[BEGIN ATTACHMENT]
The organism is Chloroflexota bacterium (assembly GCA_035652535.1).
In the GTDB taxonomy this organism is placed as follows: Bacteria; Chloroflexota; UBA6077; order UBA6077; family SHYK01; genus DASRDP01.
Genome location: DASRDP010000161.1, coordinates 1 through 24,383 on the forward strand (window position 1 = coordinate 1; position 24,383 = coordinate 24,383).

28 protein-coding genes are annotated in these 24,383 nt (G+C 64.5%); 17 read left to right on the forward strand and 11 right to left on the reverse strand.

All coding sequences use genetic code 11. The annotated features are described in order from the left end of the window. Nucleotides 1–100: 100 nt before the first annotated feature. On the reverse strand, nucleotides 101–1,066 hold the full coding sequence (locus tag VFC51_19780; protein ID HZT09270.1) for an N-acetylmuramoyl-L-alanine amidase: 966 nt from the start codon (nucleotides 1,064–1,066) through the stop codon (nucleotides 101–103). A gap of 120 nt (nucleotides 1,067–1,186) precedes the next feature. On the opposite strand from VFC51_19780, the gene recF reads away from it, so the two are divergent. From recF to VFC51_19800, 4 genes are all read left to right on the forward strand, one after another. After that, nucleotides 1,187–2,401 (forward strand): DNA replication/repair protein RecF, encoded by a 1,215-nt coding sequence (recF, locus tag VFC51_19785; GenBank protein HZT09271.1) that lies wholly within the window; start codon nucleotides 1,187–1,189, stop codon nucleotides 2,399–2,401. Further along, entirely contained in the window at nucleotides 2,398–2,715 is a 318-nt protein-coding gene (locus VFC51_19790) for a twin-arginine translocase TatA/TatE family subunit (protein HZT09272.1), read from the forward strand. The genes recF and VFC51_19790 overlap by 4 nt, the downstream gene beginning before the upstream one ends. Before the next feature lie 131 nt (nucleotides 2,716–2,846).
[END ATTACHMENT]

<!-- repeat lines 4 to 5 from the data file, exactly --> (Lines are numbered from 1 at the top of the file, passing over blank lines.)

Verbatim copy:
28 protein-coding genes are annotated in these 24,383 nt (G+C 64.5%); 17 read left to right on the forward strand and 11 right to left on the reverse strand.

All coding sequences use genetic code 11. The annotated features are described in order from the left end of the window. Nucleotides 1–100: 100 nt before the first annotated feature. On the reverse strand, nucleotides 101–1,066 hold the full coding sequence (locus tag VFC51_19780; protein ID HZT09270.1) for an N-acetylmuramoyl-L-alanine amidase: 966 nt from the start codon (nucleotides 1,064–1,066) through the stop codon (nucleotides 101–103). A gap of 120 nt (nucleotides 1,067–1,186) precedes the next feature. On the opposite strand from VFC51_19780, the gene recF reads away from it, so the two are divergent. From recF to VFC51_19800, 4 genes are all read left to right on the forward strand, one after another. After that, nucleotides 1,187–2,401 (forward strand): DNA replication/repair protein RecF, encoded by a 1,215-nt coding sequence (recF, locus tag VFC51_19785; GenBank protein HZT09271.1) that lies wholly within the window; start codon nucleotides 1,187–1,189, stop codon nucleotides 2,399–2,401. Further along, entirely contained in the window at nucleotides 2,398–2,715 is a 318-nt protein-coding gene (locus VFC51_19790) for a twin-arginine translocase TatA/TatE family subunit (protein HZT09272.1), read from the forward strand. The genes recF and VFC51_19790 overlap by 4 nt, the downstream gene beginning before the upstream one ends. Before the next feature lie 131 nt (nucleotides 2,716–2,846).